Washington DC--It's often thought that humans began modifying our environment over large regions relatively recently, aided and abetted by modern technology. Now, a report by researchers at the University of Berne as well as universities in Liverpool, Kiev, and Copenhagen, helps show that humans have been dramatically altering their surroundings for thousands of years and chronicles the growing effect of humans on atmospheric pollution.
The researchers reconstructed a record of the past showing that human activity has caused lead levels to soar above what they once were naturally, and that this activity began as far back as 6,000 years ago. William Shotyk, of the University of Berne, and his colleagues analyzed changing levels and sources of lead in the atmosphere over the last 14,000 years by studying layers of peat in an ancient bog in Switzerland's Jura Mountains. The data suggest that everyone from the first plant cultivators in Europe, to miners of the Roman Empire, to Medieval silversmiths in Germany, to European petroleum companies in the 1970's, has left their mark on this peat bog by releasing lead or dust containing lead to the air. In the study, which will appear in the 11 September issue of Science, researchers traced natural variations in atmospheric lead and dust associated with the retreat of the large ice sheets from Scandinavia.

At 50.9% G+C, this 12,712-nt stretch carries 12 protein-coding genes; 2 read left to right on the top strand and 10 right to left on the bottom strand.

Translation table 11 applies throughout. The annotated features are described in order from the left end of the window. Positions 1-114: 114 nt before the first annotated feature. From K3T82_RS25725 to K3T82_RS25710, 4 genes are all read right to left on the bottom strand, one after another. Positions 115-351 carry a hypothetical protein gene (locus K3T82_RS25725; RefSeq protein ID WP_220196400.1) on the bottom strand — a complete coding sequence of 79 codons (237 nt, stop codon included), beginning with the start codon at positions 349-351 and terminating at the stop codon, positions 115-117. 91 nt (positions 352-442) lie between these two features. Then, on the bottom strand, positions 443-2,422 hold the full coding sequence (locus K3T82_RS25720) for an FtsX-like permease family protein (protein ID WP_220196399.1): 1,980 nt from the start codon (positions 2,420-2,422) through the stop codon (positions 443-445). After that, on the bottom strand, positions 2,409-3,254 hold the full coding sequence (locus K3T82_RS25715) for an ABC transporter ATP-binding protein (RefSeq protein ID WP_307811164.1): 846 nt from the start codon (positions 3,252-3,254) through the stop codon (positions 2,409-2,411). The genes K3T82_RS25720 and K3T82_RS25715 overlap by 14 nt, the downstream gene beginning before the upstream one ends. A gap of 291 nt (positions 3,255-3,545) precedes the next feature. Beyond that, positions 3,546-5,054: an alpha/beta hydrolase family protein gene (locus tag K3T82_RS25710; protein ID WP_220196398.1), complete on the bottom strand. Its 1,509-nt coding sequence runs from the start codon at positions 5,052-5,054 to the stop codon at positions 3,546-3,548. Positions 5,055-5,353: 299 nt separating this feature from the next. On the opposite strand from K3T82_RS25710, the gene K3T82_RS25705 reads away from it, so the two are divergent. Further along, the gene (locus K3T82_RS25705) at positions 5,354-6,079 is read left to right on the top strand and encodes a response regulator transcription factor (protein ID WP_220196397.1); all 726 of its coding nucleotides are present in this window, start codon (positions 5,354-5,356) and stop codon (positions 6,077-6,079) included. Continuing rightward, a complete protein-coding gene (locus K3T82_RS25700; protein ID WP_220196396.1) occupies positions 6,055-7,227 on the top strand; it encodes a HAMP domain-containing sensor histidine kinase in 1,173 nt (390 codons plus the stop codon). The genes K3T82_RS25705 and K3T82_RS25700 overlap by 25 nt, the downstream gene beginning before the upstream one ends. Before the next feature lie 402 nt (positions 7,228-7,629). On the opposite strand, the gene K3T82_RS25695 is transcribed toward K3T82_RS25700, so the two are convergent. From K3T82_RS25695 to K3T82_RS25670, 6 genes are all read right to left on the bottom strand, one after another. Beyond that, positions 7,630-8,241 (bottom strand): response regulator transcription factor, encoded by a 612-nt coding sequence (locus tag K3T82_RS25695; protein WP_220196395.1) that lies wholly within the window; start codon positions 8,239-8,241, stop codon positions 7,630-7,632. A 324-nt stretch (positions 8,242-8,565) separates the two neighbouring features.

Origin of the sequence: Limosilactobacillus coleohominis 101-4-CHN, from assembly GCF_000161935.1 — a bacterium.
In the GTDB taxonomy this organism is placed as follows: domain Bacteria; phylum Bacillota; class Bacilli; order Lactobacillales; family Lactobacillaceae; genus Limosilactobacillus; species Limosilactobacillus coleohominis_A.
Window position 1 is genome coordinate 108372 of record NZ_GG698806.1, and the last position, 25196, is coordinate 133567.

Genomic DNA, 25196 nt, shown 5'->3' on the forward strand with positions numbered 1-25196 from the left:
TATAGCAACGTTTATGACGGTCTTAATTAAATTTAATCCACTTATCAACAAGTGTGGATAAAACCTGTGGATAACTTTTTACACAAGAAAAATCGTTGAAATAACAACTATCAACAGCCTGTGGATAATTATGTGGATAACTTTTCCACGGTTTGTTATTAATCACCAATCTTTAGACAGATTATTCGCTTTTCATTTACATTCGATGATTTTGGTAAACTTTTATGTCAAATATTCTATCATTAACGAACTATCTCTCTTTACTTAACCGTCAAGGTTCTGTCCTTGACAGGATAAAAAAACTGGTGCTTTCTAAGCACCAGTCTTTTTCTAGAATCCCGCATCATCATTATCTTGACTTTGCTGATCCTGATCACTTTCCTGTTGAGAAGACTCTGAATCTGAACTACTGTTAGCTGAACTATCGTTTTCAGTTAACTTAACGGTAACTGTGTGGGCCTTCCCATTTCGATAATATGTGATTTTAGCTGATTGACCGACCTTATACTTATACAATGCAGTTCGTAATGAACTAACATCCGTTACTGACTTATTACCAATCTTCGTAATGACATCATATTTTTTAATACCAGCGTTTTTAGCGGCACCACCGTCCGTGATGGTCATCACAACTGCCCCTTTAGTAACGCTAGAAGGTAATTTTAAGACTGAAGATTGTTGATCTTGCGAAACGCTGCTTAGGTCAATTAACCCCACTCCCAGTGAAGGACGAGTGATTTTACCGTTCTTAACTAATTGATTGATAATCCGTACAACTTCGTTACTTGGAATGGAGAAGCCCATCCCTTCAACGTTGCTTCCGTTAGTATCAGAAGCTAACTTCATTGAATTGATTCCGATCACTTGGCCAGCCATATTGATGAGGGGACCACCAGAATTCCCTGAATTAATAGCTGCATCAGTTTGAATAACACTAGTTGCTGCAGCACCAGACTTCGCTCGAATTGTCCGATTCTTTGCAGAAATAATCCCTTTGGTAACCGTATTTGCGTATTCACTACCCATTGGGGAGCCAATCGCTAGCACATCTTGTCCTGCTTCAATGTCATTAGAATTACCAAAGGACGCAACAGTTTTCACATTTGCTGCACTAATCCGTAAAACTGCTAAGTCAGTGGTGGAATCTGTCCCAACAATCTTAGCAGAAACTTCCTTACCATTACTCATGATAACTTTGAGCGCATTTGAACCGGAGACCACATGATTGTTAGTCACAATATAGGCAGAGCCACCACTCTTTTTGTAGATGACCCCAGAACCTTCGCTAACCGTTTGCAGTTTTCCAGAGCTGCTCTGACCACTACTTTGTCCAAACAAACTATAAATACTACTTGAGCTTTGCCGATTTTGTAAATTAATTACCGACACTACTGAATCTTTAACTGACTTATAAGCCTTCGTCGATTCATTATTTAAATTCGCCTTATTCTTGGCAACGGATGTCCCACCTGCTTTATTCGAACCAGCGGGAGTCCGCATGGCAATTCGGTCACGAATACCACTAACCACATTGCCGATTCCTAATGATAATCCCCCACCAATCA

While peat bogs and ice cores have been used to analyze atmospheric lead
levels for small increments of time and back to several thousand years ago,
Shotyk and his colleagues present the first complete record to span
approximately 14,000 years--nearly the entire time since the last ice age. They
were therefore able to contrast the first 8,000 years of natural lead emissions
with the contributions that humans made over the years that followed.
To accomplish this task, the researchers took advantage of an unusual
characteristic of most peat bogs, namely tha
Contact: Diane Dondershine
American Association for the Advancement of Science